Pondering: Bush And Co And Paraguay ...
Reading a report about Bush buying up land to build a (personal?), place in Paraguay set us off searching for some more.
Here's taste of what we're talking about.
Bush Buys Land in Northern Paraguay
Buenos Aires, Oct 13 (Prensa Latina)
An Argentine official regarded the intention of the George W. Bush family to settle on the Acuifero Guarani (Paraguay) as surprising, besides being a bad signal for the governments of the region.
Luis D Elia, undersecretary for the Social Habitat in the Argentine Federal Planning Ministry, issued a memo partially reproduced by digital INFOBAE.com, in which he spoke of the purchase by Bush of a 98,842-acre farm in northern Paraguay, between Brazil and Bolivia.
And then we found the Rumsfeld photo; click here for an official photographic essay showing some more of the same.
Next to show up on our search was this -- about half the Bush-twin, brat-pack, Jenna. Seemingly, she rather recently took off on a trip to Paraguay, too.
Find the full Jenna story here.
Jenna Bush in Paraguay for UNICEF Plan
Tuesday October 10, 2006 4:01 AM
By PEDRO SERVIN
Associated Press Writer
ASUNCION, Paraguay (AP)
President Bush's daughter Jenna came to this poor, landlocked South American country to take part in a UNICEF program for young professionals volunteers, the U.N. children's fund said Monday.
UNICEF released few details about the program involving the 24-year-old, citing security concerns. She is planning to stay in the country for 10 days.
``The visit is strictly private in nature,'' UNICEF said in a one-page statement released by spokeswoman Natalie Echague.
Then, still studiously searching, we stumbled on this Paraguayan news site (requiring [free] registration), carrying several related reports.
We also sniffed out this (fishy smelling story), from last summer, regarding a US military presence in Paraguay.Cast an eye across a quick cut & paste from the piece.
Of course we can't help but concede that the whole caboodle could be complete coincidence, with an absolute lack of any links or dots crying out for connection.
Washington Secures Long-Sought Hemispheric Outpost
Press Release - Council On Hemispheric Affairs 07/22/05
This analysis was prepared by COHA Research Associates Mary Donohue and Melissa Nepomiachi.
On June 1, 2005 the Paraguayan National Congress entered into an agreement with Washington that allows U.S. troops to enter into Paraguay for an 18-month period. The troops will help train Paraguayan officials to deal with narcotrafficking, terrorism, government corruption and domestic health issues.
The agreement grants the U.S. troops legal immunity from possible offenses committed during their stay. Washington has long sought similar immunity for its troops in the Southern Cone, but Argentina and Brazil have firmly restricted granting such judicial liberty to U.S. troops. Bolivian officials and its press are also speaking out against the agreement, fearing the U.S. presence as a means to control the petroleum and natural gas sources in their country.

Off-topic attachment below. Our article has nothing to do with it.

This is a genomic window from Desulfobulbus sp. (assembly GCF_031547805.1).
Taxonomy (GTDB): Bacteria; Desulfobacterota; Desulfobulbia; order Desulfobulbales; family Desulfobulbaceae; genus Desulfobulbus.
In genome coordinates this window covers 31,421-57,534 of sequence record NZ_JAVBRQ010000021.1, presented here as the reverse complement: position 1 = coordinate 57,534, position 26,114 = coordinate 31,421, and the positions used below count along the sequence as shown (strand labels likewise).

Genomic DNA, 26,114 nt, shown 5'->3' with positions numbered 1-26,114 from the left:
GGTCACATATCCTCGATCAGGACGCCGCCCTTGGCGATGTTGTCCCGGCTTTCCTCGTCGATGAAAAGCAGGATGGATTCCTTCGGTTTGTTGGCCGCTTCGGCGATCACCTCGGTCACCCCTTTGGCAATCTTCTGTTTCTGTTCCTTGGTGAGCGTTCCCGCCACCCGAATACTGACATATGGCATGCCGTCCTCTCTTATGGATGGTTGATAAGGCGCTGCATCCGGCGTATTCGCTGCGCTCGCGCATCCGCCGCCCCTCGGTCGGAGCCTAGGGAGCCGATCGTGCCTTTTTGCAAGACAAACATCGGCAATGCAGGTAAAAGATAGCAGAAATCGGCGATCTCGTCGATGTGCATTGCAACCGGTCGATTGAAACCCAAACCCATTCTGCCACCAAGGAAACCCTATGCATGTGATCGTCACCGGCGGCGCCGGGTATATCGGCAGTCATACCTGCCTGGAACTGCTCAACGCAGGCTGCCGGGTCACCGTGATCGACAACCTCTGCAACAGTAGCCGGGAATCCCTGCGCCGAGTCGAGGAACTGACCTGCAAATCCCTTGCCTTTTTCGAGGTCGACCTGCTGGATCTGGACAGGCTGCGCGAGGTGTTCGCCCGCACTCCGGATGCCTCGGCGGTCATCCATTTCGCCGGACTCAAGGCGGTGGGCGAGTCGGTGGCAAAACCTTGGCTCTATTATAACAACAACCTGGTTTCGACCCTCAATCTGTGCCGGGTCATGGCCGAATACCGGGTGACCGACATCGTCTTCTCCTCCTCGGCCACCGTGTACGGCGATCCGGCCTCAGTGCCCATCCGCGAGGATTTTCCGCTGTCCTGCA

Though Asunción and Washington claim that the U.S. has no intentions of establishing a permanent base in Paraguay, history shows a strange resemblance between the current situation in Paraguay and the development of the Manta base in Ecuador from a “temporary” facility into a major base.
Paraguay and the United States recently entered into an agreement that allows U.S. military personnel to enter Paraguay to train officials in counter-terrorism and anti-narcotrafficking measures. According to the Head of Social Communication of the Paraguayan Armed Forces Col. Elio Flores, these U.S. Special Forces units will be working with the National AntiDrugs Secretariat, the Presidential Escort Regiment and the Air Transport Brigade.
The U.S. will also provide financial assistance to help stabilize Paraguayan agencies which will be collaborating with U.S. authorities and institute a military-led initiative to provide health care services to the country’s poor in the northeast region of Canindeyu. Jose Ruiz, Public Affairs officer for the U.S. Armed Forces Southern Command office, told COHA that “some military training will be operational in nature,” and the goal is to better equip Paraguayans to deal with the threats of narcotrafficking, terrorism, government corruption and poverty.
A contingent of 500 U.S. troops headed by seven officials arrived in Paraguay on July 1 with planes, weapons, equipment and ammunition. This group is the first of at least 13 U.S. units set to enter Paraguay until the agreement expires December 31, 2006.
This agreement grants U.S. soldiers complete legal immunity from some of their actions while they are in the country, affording them the same privileges as diplomats as well as leaving them free from prosecution for any damages inflicted on the public health, the environment or the country’s resources.
According to Servicio Paz y Justicia (SERPAJ) Paraguay, the Paraguayan National Congress passed this resolution allowing for the entry of U.S. forces with no debate, behind closed doors and with the public largely unaware of the entire transaction.
But by the same token ...
Well, one can't help but wonder, can one?